Issue Date: February 24, 2006
Reviewed by RICH HEFFERN
The story of Chief Joseph and his band of Nez Perce has become part of our standard lore about the American Indian, up there with Custers men at Little Big Horn and the tragic fate of Crazy Horse. Exiled from their homelands in the Pacific Northwest, on the run from the U.S. military and only 40 miles from the refuge of the Canadian border, the Nez Perce were surrounded in the year 1877. Escape was possible only if they abandoned their children, elderly and wounded. Refusing to do this, their leader, Joseph, handed his rifle over to the commanding officer and spoke a famous sentence: From where the sun now stands, I will fight no more forever.
The author contends that this story is only half true, and attempts to set the record straight. Informed by new research, he presents another story that is just as full of pathos and nobility. His portrait of the Nez Perce leader shows compassionate leadership at its finest. The author writes: In Josephs words and deeds I caught a glimpse of the true tragic dimensions of the Native American experience since the arrival of the European and of a quality of heart and dignity of spirit that we, as a nation, are poorer for having lost.
The early part of the tale, taking place when the Nez Perce were still on their native ground, spread from Idaho to Northern Washington, describes good relations with whites after the first contact with the Lewis and Clark expedition. Joseph spent much of his early childhood at a Christian mission. In 1855 his father signed a treaty that allowed his people to retain much of their traditional lands. In 1863 another treaty severely reduced the amount of land, but Old Joseph maintained that this second treaty was never agreed to by his people. By the time Joseph took over leadership, relations had frayed to the breaking point.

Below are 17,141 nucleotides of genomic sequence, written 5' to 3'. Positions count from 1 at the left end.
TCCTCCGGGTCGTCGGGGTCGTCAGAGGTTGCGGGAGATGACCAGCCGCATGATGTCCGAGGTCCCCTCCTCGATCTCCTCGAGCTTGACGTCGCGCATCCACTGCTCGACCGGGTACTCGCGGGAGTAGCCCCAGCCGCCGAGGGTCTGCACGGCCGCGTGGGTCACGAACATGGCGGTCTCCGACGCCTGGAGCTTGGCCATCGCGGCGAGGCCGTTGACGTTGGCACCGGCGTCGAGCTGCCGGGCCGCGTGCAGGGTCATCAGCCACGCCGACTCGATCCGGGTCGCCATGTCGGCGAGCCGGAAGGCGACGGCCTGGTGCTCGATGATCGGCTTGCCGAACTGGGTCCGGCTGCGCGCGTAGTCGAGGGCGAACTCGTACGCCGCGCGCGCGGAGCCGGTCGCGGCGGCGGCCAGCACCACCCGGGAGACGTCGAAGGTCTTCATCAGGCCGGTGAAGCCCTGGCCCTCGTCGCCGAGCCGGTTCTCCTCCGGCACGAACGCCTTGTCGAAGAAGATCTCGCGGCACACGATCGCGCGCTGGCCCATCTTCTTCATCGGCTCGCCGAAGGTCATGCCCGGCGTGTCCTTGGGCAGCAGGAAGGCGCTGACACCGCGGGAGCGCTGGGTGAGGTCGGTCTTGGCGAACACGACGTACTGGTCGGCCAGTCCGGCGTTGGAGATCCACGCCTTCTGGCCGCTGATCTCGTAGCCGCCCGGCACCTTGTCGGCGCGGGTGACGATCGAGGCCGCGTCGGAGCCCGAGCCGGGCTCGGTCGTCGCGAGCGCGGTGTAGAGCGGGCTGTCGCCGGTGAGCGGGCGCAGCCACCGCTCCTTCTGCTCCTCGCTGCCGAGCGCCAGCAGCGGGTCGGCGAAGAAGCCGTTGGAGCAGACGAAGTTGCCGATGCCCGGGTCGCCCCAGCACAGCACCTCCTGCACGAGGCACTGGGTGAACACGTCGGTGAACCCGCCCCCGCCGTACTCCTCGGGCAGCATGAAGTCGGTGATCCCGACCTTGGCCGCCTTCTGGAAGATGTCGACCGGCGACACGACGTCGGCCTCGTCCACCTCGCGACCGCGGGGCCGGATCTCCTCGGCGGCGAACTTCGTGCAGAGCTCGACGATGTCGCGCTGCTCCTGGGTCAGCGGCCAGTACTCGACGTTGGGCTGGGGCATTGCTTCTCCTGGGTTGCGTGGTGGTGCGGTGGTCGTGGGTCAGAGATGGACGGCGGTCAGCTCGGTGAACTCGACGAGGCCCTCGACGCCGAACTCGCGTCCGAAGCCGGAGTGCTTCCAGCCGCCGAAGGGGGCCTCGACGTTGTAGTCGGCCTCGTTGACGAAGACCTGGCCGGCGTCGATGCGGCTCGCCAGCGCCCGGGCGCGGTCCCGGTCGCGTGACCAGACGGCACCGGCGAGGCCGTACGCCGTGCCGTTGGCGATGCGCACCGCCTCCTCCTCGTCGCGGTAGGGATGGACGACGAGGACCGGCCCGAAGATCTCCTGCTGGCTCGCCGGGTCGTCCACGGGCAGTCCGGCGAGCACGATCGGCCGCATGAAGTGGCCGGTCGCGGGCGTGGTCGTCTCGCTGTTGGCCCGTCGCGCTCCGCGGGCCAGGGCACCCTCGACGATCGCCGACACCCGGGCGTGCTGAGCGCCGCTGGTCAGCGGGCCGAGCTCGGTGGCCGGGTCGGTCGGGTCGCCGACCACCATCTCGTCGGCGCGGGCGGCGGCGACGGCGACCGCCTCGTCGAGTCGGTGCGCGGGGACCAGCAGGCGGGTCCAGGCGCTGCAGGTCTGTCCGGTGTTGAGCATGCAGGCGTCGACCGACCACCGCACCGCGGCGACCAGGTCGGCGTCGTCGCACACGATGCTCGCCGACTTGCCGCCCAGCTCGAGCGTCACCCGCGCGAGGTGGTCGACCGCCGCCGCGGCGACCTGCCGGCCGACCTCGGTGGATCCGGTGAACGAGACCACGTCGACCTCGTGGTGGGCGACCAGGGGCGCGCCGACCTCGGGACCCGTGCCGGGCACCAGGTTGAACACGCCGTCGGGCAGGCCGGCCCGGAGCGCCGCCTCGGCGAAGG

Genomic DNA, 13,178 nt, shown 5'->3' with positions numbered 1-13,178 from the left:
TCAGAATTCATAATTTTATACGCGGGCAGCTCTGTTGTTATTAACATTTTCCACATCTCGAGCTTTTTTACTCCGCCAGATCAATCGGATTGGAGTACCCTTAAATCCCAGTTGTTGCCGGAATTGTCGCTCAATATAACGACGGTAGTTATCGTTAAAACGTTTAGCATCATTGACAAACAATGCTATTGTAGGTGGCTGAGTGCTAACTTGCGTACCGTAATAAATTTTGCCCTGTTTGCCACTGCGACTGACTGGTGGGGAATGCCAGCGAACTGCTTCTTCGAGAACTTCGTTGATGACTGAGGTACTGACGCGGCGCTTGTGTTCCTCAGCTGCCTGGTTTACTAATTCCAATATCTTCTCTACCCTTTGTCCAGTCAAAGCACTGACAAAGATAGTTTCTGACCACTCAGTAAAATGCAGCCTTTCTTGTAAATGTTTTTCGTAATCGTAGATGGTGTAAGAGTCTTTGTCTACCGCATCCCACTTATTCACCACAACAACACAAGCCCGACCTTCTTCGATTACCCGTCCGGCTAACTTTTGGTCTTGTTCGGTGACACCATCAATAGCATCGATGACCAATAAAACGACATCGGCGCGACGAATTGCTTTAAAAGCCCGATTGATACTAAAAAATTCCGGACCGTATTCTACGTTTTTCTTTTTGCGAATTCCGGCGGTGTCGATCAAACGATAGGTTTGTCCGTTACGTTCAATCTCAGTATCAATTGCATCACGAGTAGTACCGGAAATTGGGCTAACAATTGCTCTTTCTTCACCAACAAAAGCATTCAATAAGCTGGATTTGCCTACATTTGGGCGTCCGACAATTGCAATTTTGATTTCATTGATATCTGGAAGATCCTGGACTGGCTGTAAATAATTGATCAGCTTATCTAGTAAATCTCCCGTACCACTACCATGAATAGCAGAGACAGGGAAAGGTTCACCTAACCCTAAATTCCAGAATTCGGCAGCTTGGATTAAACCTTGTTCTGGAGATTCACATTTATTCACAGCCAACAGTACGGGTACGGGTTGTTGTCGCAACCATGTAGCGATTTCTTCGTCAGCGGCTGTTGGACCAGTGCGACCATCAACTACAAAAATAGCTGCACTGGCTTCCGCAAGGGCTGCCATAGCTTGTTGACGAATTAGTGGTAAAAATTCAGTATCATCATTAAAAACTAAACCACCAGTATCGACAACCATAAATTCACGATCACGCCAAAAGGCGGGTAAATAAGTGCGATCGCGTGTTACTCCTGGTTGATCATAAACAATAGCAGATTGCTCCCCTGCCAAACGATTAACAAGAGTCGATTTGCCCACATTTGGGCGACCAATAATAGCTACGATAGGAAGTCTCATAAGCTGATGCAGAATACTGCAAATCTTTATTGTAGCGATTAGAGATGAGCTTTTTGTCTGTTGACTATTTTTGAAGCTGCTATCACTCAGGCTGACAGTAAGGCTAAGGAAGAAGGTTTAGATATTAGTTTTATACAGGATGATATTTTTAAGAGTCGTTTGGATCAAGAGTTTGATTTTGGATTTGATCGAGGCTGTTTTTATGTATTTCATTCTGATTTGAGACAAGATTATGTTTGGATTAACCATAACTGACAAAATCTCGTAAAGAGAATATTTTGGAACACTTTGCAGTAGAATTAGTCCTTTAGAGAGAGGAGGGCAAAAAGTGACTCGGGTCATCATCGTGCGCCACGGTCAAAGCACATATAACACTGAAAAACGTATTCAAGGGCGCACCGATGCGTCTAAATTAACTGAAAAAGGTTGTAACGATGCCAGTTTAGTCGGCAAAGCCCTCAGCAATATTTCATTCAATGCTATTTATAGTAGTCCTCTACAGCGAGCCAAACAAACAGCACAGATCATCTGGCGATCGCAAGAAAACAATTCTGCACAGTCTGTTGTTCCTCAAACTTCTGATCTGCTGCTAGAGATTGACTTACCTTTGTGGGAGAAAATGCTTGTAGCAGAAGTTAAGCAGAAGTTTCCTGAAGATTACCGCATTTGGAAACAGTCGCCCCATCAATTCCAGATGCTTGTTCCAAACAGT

Drawing on four years of research and many conversations with Nez Perce descendents, the authors narrative of the Nez Perces long retreat over 1,800 miles of rough terrain, which Joseph led, is comprehensive and poignant.
Here he eloquently describes an encounter between white settlers and the Nez Perce people on the move:
The townsfolk looked on in amazement as the tribesmen and women rode past arrayed in their finest clothes -- white tanned buckskin shirts and dresses covered with beadwork with ermine tails; shell breastplates; colorful blankets. Their horses had elaborate beaded bridles, and the men carried their rifles in beaded gun sheaths. Babies slept soundly on cradleboards beaded with sky blue swirls and intricate floral patterns. No opportunity for adornment had been overlooked, from the braids in the womens hair to the saddles and bridles of the horses. The residents of Stevensville watched in relief and awe as the regal procession with its hundreds of families and thousands of finely bred horses passed by right across the river. One man estimated this parade stretched for five miles. It took more than an hour for the whole group to pass.
Kent Nerburn holds a doctorate in religion and art from the University of California. He does a masterful job of recreating this tragic story from our history. He highlights this emblematic outcome of a clash between peoples whose spiritualities of the earth were widely different and shows how these differences led to a classic case of an irresistible force meeting an unmoving, though finally moved, object.
Rich Heffern is editor of Celebrations E-series publications, Parish Life, The Catechists Connection and The Reflecting Community. His e-mail address is email@example.com.
National Catholic Reporter, February 24, 2006
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